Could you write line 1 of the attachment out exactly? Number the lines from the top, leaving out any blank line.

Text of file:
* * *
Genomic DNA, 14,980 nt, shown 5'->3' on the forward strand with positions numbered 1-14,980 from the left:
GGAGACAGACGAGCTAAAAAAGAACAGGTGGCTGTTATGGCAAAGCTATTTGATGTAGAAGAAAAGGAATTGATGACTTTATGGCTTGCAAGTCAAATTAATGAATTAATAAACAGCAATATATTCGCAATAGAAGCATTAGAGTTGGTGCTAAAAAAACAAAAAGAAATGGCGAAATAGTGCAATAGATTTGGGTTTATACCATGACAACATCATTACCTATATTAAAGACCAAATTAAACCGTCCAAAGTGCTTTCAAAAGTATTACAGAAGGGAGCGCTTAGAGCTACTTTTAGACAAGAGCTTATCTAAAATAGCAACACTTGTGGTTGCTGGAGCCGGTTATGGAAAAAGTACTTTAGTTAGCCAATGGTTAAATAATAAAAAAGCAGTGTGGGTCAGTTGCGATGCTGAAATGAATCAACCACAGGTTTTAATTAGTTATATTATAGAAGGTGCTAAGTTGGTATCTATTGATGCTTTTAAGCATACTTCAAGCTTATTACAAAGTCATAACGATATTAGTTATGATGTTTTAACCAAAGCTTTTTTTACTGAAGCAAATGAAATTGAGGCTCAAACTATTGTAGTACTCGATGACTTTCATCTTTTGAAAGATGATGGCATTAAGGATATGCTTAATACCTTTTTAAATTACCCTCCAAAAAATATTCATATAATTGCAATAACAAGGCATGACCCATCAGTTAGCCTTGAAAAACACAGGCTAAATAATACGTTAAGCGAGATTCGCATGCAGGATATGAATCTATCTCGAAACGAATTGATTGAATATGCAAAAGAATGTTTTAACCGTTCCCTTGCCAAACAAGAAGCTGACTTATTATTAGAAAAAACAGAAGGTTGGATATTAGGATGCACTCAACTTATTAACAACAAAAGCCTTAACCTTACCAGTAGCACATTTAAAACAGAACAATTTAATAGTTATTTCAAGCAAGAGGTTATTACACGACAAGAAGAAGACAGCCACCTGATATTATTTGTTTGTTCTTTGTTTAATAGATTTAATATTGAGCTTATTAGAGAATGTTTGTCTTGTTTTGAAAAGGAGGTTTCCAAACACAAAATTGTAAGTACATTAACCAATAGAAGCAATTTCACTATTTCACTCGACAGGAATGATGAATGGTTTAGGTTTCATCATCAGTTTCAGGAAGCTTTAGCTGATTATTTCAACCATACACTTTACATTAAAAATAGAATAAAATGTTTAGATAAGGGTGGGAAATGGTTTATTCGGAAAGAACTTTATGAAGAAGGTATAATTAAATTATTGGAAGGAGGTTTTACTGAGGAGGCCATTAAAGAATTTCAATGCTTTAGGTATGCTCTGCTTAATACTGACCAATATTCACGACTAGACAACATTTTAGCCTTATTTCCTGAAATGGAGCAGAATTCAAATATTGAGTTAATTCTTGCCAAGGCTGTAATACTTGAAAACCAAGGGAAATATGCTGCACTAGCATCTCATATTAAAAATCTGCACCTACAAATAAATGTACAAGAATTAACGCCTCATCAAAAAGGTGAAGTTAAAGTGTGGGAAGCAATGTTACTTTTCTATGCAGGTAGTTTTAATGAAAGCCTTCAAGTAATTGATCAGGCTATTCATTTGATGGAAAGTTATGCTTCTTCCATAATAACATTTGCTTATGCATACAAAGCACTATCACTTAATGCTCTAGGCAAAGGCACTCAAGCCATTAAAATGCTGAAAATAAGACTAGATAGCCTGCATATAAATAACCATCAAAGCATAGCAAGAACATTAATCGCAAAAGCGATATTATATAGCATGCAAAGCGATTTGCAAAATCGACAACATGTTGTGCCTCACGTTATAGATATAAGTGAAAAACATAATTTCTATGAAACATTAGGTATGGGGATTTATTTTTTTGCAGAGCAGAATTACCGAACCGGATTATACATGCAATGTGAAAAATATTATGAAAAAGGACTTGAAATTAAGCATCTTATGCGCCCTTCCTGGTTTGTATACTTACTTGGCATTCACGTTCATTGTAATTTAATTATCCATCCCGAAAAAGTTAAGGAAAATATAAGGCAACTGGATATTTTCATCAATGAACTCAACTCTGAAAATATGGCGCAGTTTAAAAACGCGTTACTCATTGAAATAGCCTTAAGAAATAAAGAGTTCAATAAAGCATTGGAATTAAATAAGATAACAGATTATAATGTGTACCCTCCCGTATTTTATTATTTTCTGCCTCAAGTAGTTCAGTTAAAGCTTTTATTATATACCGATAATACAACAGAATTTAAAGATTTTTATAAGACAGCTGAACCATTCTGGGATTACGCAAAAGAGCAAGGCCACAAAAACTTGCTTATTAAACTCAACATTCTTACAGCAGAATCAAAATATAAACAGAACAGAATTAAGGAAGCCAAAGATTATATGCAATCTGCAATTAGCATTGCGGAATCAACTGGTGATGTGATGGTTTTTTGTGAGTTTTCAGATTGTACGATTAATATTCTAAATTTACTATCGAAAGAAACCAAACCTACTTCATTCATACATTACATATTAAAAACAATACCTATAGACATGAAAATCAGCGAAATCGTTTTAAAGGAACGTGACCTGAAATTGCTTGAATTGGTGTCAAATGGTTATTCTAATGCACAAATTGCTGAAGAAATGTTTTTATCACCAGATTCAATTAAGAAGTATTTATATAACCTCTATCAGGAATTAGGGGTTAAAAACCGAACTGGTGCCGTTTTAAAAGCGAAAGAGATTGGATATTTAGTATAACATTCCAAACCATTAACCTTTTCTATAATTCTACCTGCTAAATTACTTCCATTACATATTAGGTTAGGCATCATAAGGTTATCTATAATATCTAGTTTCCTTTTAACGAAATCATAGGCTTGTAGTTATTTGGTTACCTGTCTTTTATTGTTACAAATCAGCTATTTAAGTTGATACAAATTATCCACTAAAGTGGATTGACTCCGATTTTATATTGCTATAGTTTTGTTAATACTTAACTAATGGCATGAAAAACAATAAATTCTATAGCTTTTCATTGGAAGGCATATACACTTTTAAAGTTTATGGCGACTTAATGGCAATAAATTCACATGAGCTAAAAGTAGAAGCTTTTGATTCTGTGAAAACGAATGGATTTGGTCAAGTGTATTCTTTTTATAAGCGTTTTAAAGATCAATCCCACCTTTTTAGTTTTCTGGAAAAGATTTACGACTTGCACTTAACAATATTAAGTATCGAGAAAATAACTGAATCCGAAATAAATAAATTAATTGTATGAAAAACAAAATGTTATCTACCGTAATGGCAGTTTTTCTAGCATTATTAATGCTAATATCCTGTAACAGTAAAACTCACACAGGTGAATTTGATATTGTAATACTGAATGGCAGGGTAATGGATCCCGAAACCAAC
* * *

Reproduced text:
Genomic DNA, 14,980 nt, shown 5'->3' on the forward strand with positions numbered 1-14,980 from the left: